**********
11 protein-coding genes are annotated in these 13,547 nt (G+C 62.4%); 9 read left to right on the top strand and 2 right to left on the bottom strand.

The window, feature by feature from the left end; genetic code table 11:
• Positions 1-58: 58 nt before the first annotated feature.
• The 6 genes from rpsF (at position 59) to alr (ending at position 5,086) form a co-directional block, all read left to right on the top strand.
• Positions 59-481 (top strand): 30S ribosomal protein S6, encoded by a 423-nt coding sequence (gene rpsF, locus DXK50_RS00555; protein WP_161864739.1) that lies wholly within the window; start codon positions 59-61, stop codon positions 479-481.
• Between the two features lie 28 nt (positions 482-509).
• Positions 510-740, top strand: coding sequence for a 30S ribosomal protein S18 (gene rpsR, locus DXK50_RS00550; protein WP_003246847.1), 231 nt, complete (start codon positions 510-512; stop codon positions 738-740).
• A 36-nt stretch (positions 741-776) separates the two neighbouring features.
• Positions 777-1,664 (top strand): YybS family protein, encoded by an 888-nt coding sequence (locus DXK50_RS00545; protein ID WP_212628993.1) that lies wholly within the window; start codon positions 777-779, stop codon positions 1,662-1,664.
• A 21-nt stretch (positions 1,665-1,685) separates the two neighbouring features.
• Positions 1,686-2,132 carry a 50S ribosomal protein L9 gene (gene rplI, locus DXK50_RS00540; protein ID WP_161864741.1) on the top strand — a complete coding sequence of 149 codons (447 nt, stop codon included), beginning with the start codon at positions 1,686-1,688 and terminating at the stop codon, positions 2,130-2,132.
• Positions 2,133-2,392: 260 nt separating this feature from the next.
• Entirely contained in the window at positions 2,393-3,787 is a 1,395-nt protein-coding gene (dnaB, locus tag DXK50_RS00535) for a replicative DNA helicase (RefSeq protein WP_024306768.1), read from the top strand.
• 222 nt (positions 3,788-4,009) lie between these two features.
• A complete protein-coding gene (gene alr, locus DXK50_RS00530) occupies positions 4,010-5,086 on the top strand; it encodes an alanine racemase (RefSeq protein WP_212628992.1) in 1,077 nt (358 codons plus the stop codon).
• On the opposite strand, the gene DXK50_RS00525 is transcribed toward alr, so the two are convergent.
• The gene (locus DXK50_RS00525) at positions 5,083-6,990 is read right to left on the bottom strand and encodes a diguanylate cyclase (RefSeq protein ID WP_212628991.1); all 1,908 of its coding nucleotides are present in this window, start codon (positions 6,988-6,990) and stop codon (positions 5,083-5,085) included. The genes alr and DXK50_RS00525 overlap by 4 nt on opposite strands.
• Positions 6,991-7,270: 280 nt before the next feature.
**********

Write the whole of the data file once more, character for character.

11 protein-coding genes are annotated in these 13,547 nt (G+C 62.4%); 9 read left to right on the top strand and 2 right to left on the bottom strand.

The window, feature by feature from the left end; genetic code table 11:
• Positions 1-58: 58 nt before the first annotated feature.
• The 6 genes from rpsF (at position 59) to alr (ending at position 5,086) form a co-directional block, all read left to right on the top strand.
• Positions 59-481 (top strand): 30S ribosomal protein S6, encoded by a 423-nt coding sequence (gene rpsF, locus DXK50_RS00555; protein WP_161864739.1) that lies wholly within the window; start codon positions 59-61, stop codon positions 479-481.
• Between the two features lie 28 nt (positions 482-509).
• Positions 510-740, top strand: coding sequence for a 30S ribosomal protein S18 (gene rpsR, locus DXK50_RS00550; protein WP_003246847.1), 231 nt, complete (start codon positions 510-512; stop codon positions 738-740).
• A 36-nt stretch (positions 741-776) separates the two neighbouring features.
• Positions 777-1,664 (top strand): YybS family protein, encoded by an 888-nt coding sequence (locus DXK50_RS00545; protein ID WP_212628993.1) that lies wholly within the window; start codon positions 777-779, stop codon positions 1,662-1,664.
• A 21-nt stretch (positions 1,665-1,685) separates the two neighbouring features.
• Positions 1,686-2,132 carry a 50S ribosomal protein L9 gene (gene rplI, locus DXK50_RS00540; protein ID WP_161864741.1) on the top strand — a complete coding sequence of 149 codons (447 nt, stop codon included), beginning with the start codon at positions 1,686-1,688 and terminating at the stop codon, positions 2,130-2,132.
• Positions 2,133-2,392: 260 nt separating this feature from the next.
• Entirely contained in the window at positions 2,393-3,787 is a 1,395-nt protein-coding gene (dnaB, locus tag DXK50_RS00535) for a replicative DNA helicase (RefSeq protein WP_024306768.1), read from the top strand.
• 222 nt (positions 3,788-4,009) lie between these two features.
• A complete protein-coding gene (gene alr, locus DXK50_RS00530) occupies positions 4,010-5,086 on the top strand; it encodes an alanine racemase (RefSeq protein WP_212628992.1) in 1,077 nt (358 codons plus the stop codon).
• On the opposite strand, the gene DXK50_RS00525 is transcribed toward alr, so the two are convergent.
• The gene (locus DXK50_RS00525) at positions 5,083-6,990 is read right to left on the bottom strand and encodes a diguanylate cyclase (RefSeq protein ID WP_212628991.1); all 1,908 of its coding nucleotides are present in this window, start codon (positions 6,988-6,990) and stop codon (positions 5,083-5,085) included. The genes alr and DXK50_RS00525 overlap by 4 nt on opposite strands.
• Positions 6,991-7,270: 280 nt before the next feature.